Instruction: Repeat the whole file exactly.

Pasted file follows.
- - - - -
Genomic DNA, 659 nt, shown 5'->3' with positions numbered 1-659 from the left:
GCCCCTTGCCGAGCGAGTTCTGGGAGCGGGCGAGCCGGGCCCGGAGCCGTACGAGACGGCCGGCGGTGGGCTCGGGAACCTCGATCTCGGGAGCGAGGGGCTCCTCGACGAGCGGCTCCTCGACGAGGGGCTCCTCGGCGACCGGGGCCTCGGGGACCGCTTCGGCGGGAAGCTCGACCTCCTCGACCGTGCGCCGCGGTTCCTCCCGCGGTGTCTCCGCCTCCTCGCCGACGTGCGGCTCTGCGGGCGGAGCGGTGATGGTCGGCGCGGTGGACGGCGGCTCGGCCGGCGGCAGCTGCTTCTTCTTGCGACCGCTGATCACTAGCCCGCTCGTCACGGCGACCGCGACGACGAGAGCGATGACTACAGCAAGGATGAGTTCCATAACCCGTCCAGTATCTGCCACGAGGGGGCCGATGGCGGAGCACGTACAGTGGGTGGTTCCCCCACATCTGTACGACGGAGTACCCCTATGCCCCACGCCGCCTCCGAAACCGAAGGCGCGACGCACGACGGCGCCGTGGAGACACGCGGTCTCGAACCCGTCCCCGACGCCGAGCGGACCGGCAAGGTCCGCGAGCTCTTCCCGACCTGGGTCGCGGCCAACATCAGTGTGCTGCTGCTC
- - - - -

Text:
Genomic DNA, 659 nt, shown 5'->3' with positions numbered 1-659 from the left:
GCCCCTTGCCGAGCGAGTTCTGGGAGCGGGCGAGCCGGGCCCGGAGCCGTACGAGACGGCCGGCGGTGGGCTCGGGAACCTCGATCTCGGGAGCGAGGGGCTCCTCGACGAGCGGCTCCTCGACGAGGGGCTCCTCGGCGACCGGGGCCTCGGGGACCGCTTCGGCGGGAAGCTCGACCTCCTCGACCGTGCGCCGCGGTTCCTCCCGCGGTGTCTCCGCCTCCTCGCCGACGTGCGGCTCTGCGGGCGGAGCGGTGATGGTCGGCGCGGTGGACGGCGGCTCGGCCGGCGGCAGCTGCTTCTTCTTGCGACCGCTGATCACTAGCCCGCTCGTCACGGCGACCGCGACGACGAGAGCGATGACTACAGCAAGGATGAGTTCCATAACCCGTCCAGTATCTGCCACGAGGGGGCCGATGGCGGAGCACGTACAGTGGGTGGTTCCCCCACATCTGTACGACGGAGTACCCCTATGCCCCACGCCGCCTCCGAAACCGAAGGCGCGACGCACGACGGCGCCGTGGAGACACGCGGTCTCGAACCCGTCCCCGACGCCGAGCGGACCGGCAAGGTCCGCGAGCTCTTCCCGACCTGGGTCGCGGCCAACATCAGTGTGCTGCTGCTC